Dive into the captivating world of problem gambling treatment with Brian Hatch as he interviews Maureen Greeley and Tana Russell from the Evergreen Council on Problem Gambling, Washinton. Get ready for eye-opening discussions on specialized training, emerging challenges, and a holistic approach to recovery. Listen to the full podcast episode here.
In this podcast episode, host Brian interviews Maureen Greeley and Tana Russell from the Evergreen Council on Problem Gambling. They discuss the importance of specialized training for gambling counselors, screening for gambling disorders, and the services provided by the council. The conversation also highlights the need for a holistic approach to treatment, incorporating cultural practices into recovery, and the challenges of securing funding and awareness for problem gambling treatment. The episode concludes with Maureen and Tana discussing their strategic plans for addressing emerging gambling and gaming issues.
- Backgrounds and roles of Maureen Greeley and Tana Russell
- Services provided by the Evergreen Council on Problem Gambling
- Importance of certified gambling counselors and specialized training
- Screening for gambling disorders in substance use disorder assessments
- Strategic plans for addressing emerging gambling and gaming issues
In this episode of the All in the Addicted Gamblers podcast, host Brian interviews Maureen Greeley and Tana Russell, executive director and assistant director of the Evergreen Council on Problem Gambling in Washington state. Maureen shares that she initially pursued a career in wildlife conservation and journalism but ended up working as the communications director at the Washington State Lottery. Concerned about the potential harm of gambling, Maureen became involved with the Washington State Council on Problem Gambling and eventually became its director.
She has since been involved with the National Council on Problem Gambling as board president and vice president and is now back on the board.
Tana Russell started her career as a parole officer in Arkansas before becoming a counselor specializing in tobacco treatment. She later became a gambling counselor and eventually assistant director of the Evergreen Council on Problem Gambling.
Evergreen Council’s Mission and Services
The Evergreen Council provides treatment, training, and awareness programs for problem gambling in Washington state. They provide funding for Washington residents to attend residential or inpatient treatment outside the state and also provide outpatient treatment.
- They offer high-quality training programs for professionals
- Two major conferences a year
- Quarterly training
They also provide public awareness campaigns such as TV and radio ads, billboards, brochures, and posters. Tana works on curriculum development, education programs, Twitter chats, and screening days.
Washington State offers a variety of legal gambling options, including tribal casinos, house-banked card rooms, the lottery, pull tabs, and bingo. The state does not allow video lottery terminals but has recently approved sports wagering through tribal casinos. The state also has illegal forms of gambling, which are regulated and monitored by the Washinton state gambling commission.
Regarding treatment, if someone in Washington state seeks outpatient treatment for problem gambling, they can receive funding from the state or the Evergreen Council. Certified problem gambling counselors can apply for and obtain a contract with the state’s problem gambling program. However, the state’s budget for treatment is limited, so the Evergreen Council also contracts with treatment providers to provide reimbursement with the funds they receive.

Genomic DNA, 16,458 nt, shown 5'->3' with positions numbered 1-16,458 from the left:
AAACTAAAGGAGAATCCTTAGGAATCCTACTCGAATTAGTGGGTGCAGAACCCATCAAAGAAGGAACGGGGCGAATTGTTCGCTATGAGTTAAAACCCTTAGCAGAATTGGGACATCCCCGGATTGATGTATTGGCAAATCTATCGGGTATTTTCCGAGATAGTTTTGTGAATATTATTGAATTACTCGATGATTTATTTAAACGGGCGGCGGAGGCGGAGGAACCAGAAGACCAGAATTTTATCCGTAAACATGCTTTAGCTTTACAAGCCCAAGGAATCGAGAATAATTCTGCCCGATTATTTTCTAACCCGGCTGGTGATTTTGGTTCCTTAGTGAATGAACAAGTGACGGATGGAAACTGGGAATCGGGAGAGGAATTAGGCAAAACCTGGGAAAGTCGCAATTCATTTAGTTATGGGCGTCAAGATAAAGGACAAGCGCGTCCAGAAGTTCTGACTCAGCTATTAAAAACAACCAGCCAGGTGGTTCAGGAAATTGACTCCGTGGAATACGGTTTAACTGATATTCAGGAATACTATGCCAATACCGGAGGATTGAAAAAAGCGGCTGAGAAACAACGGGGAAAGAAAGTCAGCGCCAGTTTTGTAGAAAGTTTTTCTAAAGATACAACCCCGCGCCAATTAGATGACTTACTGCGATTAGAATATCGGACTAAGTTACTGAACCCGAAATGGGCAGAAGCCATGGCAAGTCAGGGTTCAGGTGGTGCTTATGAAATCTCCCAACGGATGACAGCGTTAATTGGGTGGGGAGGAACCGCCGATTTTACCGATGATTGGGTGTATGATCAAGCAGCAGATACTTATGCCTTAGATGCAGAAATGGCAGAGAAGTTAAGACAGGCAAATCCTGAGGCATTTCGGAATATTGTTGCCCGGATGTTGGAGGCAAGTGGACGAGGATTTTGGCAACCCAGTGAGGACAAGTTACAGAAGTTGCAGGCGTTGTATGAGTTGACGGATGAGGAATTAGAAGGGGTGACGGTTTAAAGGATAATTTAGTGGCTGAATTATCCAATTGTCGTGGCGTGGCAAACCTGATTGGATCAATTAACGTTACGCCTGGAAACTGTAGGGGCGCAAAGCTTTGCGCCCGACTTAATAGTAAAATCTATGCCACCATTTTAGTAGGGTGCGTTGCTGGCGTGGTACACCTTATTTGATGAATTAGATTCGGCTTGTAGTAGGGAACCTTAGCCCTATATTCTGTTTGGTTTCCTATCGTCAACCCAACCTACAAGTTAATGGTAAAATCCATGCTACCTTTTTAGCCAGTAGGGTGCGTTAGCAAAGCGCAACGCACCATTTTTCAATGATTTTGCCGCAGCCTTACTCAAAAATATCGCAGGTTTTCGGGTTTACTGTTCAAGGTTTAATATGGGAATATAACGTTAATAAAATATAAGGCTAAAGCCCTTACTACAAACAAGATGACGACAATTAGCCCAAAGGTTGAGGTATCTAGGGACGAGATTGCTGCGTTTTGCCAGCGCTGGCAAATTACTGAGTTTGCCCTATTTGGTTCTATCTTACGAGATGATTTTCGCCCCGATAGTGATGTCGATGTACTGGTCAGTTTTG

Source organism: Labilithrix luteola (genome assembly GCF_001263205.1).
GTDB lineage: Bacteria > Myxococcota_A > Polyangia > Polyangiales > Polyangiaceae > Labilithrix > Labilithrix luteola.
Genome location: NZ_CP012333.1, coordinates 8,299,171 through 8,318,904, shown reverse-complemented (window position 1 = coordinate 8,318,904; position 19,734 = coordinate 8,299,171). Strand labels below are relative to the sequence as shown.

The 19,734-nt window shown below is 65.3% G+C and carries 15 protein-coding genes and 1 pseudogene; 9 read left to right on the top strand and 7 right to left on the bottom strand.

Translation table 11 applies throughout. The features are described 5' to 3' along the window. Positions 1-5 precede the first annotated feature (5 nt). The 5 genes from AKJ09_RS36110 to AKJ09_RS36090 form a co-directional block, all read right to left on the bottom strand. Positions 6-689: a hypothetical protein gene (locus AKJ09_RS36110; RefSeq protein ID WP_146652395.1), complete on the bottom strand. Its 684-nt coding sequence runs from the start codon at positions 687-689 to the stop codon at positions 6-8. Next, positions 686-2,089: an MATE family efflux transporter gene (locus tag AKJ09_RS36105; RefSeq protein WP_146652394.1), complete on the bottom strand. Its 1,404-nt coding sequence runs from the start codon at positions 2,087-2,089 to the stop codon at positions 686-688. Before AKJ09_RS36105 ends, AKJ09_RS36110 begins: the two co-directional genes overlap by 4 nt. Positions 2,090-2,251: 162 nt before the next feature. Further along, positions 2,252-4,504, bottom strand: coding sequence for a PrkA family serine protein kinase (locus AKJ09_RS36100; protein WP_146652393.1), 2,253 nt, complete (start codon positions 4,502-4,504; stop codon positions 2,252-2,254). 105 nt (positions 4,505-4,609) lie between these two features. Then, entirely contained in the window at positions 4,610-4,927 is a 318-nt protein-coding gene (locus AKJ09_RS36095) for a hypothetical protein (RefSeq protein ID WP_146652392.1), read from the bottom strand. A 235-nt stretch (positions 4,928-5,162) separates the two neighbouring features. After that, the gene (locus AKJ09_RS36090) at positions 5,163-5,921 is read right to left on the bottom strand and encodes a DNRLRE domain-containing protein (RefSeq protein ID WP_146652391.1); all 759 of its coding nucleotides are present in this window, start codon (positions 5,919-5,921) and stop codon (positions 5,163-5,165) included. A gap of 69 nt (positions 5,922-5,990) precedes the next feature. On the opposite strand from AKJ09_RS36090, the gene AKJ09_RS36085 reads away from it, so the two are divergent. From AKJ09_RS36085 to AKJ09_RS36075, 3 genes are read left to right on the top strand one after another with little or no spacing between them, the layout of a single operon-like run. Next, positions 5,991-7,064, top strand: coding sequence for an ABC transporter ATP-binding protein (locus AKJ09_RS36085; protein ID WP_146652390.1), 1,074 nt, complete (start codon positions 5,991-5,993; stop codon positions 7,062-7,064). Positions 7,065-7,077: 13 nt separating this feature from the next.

The Significance of Certified Gambling Counselors
The next topic concerns the importance of certified gambling counselors and the need for better training and screening for gambling disorders in the substance use field. Maureen stresses that people with gambling disorders need a counselor who is knowledgeable in this specific area, just as someone with heart issues would seek out a cardiologist. Tana explains that while there are similarities between substance use disorders and gambling disorders, there are also vast differences and specific training is necessary for counselors to diagnose and treat gambling disorders effectively. Diagnosing a gambling disorder differs from diagnosing a substance use disorder, as it requires meeting four out of nine criteria. In contrast, a substance use disorder requires meeting two out of 11 criteria.
Screening for Gambling Disorders
They also discuss the issue of screening for gambling disorders, with Tana pointing out that while all substance use disorder assessments are required to ask about a gambling history in Washington state, not all assessment tools are effective at doing so. It’s important to screen for gambling disorders at intake and continue to screen later on, as people recovering from substance use disorders can develop problem gambling during that period. Counselors must also be trained to help clients navigate cultural differences, as many cultures have embedded gambling practices.
The pandemic made it challenging to conduct research studies, but the task force has still managed to make progress through Zoom meetings. Jeff, Brian’s cohost, asks how receptive treatment providers are to getting trained in gambling. Tana Russel says substance use disorder counselors who attend the training are fantastic and eager to learn. However, Maureen Greeley notes that getting trainers to attend is challenging, partly because gambling disorder isn’t integrated into the overall mental health umbrella.